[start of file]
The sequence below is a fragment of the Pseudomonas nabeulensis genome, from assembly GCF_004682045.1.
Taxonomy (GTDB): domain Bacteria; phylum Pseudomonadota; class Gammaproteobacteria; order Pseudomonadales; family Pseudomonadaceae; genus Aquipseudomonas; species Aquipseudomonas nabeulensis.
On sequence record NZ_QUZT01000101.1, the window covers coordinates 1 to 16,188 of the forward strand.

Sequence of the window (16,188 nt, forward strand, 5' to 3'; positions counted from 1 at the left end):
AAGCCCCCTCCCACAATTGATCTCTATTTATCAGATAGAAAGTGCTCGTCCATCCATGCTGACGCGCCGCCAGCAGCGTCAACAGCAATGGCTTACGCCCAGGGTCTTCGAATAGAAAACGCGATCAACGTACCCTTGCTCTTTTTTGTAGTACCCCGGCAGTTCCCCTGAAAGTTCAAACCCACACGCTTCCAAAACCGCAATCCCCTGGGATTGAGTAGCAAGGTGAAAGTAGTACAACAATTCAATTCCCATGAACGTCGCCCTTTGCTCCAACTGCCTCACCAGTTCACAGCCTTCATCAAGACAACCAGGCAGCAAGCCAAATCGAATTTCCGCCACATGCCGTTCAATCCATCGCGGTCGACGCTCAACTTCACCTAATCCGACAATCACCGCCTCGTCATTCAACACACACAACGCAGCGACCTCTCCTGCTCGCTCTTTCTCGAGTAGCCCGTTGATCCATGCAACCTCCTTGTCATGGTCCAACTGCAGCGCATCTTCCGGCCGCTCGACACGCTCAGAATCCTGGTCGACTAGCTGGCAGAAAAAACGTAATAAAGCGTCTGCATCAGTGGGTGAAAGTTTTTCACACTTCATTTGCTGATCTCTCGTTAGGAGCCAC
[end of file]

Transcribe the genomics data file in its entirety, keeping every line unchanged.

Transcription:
The sequence below is a fragment of the Pseudomonas nabeulensis genome, from assembly GCF_004682045.1.
Taxonomy (GTDB): domain Bacteria; phylum Pseudomonadota; class Gammaproteobacteria; order Pseudomonadales; family Pseudomonadaceae; genus Aquipseudomonas; species Aquipseudomonas nabeulensis.
On sequence record NZ_QUZT01000101.1, the window covers coordinates 1 to 16,188 of the forward strand.

Sequence of the window (16,188 nt, forward strand, 5' to 3'; positions counted from 1 at the left end):
AAGCCCCCTCCCACAATTGATCTCTATTTATCAGATAGAAAGTGCTCGTCCATCCATGCTGACGCGCCGCCAGCAGCGTCAACAGCAATGGCTTACGCCCAGGGTCTTCGAATAGAAAACGCGATCAACGTACCCTTGCTCTTTTTTGTAGTACCCCGGCAGTTCCCCTGAAAGTTCAAACCCACACGCTTCCAAAACCGCAATCCCCTGGGATTGAGTAGCAAGGTGAAAGTAGTACAACAATTCAATTCCCATGAACGTCGCCCTTTGCTCCAACTGCCTCACCAGTTCACAGCCTTCATCAAGACAACCAGGCAGCAAGCCAAATCGAATTTCCGCCACATGCCGTTCAATCCATCGCGGTCGACGCTCAACTTCACCTAATCCGACAATCACCGCCTCGTCATTCAACACACACAACGCAGCGACCTCTCCTGCTCGCTCTTTCTCGAGTAGCCCGTTGATCCATGCAACCTCCTTGTCATGGTCCAACTGCAGCGCATCTTCCGGCCGCTCGACACGCTCAGAATCCTGGTCGACTAGCTGGCAGAAAAAACGTAATAAAGCGTCTGCATCAGTGGGTGAAAGTTTTTCACACTTCATTTGCTGATCTCTCGTTAGGAGCCAC